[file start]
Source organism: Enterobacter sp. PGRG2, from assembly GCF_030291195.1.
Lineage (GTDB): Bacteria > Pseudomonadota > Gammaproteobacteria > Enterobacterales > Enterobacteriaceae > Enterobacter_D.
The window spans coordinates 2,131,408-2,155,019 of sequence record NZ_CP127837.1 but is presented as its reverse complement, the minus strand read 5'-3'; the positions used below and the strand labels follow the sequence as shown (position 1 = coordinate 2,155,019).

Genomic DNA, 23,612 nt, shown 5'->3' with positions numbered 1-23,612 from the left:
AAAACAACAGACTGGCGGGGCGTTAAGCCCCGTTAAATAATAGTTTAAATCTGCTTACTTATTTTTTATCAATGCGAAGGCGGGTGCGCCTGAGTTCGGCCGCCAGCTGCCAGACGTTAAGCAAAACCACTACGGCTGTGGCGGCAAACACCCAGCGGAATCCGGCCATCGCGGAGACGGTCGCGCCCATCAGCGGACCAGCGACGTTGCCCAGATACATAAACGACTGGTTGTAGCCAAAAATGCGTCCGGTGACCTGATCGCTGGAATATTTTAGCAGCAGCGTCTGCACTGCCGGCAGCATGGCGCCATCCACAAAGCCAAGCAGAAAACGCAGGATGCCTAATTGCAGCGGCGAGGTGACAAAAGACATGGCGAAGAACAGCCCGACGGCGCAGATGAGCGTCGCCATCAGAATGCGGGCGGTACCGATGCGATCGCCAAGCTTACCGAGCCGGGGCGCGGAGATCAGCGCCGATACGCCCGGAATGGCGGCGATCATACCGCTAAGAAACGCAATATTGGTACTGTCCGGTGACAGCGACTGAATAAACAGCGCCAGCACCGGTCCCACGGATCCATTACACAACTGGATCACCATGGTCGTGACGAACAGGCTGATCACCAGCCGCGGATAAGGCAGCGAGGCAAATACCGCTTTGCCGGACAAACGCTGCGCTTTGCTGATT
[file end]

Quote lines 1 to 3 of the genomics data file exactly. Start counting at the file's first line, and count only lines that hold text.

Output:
Source organism: Enterobacter sp. PGRG2, from assembly GCF_030291195.1.
Lineage (GTDB): Bacteria > Pseudomonadota > Gammaproteobacteria > Enterobacterales > Enterobacteriaceae > Enterobacter_D.
The window spans coordinates 2,131,408-2,155,019 of sequence record NZ_CP127837.1 but is presented as its reverse complement, the minus strand read 5'-3'; the positions used below and the strand labels follow the sequence as shown (position 1 = coordinate 2,155,019).